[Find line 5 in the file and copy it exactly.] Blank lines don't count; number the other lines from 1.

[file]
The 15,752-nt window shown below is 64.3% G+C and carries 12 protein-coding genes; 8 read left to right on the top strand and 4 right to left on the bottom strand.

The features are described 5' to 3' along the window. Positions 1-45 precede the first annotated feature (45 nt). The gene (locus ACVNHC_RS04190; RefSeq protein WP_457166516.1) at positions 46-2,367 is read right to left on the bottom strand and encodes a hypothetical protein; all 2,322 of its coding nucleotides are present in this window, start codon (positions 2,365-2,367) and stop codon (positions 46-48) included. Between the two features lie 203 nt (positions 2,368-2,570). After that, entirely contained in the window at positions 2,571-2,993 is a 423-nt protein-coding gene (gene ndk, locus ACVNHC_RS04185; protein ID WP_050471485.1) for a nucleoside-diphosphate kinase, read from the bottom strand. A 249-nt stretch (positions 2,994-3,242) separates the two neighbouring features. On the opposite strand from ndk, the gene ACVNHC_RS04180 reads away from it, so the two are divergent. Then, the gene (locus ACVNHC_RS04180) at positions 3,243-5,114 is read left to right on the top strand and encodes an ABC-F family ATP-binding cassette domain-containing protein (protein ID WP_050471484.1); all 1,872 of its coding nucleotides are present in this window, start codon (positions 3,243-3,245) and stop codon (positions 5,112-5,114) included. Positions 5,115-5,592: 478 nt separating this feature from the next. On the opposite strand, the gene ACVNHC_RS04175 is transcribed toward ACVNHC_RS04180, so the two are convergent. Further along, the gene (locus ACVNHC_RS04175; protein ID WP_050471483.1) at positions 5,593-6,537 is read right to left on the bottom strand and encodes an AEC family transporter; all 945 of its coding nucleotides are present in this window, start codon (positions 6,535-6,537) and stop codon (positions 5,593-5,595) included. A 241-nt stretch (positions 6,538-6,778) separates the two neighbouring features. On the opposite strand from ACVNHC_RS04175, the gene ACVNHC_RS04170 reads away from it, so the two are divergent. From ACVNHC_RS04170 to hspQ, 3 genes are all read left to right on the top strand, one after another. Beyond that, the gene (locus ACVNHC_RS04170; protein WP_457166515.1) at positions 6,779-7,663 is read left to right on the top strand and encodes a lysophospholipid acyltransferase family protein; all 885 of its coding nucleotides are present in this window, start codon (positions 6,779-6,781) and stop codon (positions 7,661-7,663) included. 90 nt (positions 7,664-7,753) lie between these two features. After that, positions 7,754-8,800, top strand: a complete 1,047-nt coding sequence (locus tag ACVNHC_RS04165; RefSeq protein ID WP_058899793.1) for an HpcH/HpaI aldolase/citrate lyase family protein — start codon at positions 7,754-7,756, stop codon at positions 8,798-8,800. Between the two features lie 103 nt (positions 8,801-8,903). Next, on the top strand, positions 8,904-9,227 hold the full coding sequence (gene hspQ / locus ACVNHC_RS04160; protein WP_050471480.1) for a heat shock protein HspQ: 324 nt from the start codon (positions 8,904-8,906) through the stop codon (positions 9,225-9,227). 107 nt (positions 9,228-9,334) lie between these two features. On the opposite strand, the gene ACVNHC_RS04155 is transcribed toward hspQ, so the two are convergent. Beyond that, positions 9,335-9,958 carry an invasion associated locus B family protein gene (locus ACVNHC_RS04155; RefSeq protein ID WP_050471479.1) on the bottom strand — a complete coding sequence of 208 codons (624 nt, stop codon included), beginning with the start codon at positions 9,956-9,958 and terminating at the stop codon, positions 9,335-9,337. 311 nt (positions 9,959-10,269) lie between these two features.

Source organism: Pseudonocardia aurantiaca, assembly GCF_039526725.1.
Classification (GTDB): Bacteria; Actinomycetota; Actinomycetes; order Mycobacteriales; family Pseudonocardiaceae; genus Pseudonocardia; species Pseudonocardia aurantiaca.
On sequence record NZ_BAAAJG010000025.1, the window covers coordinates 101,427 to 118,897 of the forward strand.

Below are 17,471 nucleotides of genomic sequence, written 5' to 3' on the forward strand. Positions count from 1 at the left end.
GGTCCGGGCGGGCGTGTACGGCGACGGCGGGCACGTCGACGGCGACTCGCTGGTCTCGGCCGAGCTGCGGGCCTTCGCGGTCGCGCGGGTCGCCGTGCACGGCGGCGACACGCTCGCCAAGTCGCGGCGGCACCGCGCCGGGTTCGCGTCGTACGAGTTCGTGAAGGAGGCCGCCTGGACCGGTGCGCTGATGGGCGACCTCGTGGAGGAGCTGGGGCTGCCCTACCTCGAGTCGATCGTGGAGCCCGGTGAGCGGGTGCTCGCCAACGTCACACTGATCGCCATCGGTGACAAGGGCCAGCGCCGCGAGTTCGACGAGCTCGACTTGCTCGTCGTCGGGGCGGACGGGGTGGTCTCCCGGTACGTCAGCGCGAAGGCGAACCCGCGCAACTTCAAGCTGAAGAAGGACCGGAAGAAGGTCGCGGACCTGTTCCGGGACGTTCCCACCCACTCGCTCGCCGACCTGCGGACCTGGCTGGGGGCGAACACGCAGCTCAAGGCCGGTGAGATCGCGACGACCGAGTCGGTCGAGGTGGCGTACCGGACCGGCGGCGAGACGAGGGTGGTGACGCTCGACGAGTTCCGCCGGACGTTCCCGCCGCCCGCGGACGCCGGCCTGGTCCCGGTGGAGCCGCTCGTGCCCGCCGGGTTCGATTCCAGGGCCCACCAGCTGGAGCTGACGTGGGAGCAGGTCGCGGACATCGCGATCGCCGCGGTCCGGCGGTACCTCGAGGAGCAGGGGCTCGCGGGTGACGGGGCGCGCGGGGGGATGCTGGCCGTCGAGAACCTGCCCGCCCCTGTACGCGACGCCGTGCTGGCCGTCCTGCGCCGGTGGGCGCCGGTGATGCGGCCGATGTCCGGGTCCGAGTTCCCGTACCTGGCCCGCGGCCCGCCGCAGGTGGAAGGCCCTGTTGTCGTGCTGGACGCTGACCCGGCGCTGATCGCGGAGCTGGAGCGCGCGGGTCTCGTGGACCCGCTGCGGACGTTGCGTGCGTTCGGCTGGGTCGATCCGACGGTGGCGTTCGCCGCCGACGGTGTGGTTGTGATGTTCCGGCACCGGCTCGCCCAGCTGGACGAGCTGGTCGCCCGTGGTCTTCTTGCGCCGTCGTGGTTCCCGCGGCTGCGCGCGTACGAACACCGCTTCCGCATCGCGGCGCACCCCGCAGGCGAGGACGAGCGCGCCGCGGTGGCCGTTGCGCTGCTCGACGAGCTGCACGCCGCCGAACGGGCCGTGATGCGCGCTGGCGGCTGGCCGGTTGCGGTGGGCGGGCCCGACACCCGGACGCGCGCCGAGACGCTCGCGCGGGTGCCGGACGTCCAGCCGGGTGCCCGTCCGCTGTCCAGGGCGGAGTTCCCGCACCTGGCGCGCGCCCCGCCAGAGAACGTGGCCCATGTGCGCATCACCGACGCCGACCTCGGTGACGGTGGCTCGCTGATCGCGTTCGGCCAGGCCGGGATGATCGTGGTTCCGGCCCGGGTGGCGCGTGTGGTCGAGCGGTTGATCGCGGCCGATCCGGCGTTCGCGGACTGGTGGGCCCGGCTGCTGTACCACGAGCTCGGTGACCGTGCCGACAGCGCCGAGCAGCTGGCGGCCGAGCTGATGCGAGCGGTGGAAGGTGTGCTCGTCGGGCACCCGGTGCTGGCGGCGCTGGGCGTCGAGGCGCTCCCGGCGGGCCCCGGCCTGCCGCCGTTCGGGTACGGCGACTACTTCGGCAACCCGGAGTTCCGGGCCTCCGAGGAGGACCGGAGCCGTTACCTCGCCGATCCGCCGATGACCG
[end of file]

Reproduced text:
On sequence record NZ_BAAAJG010000025.1, the window covers coordinates 101,427 to 118,897 of the forward strand.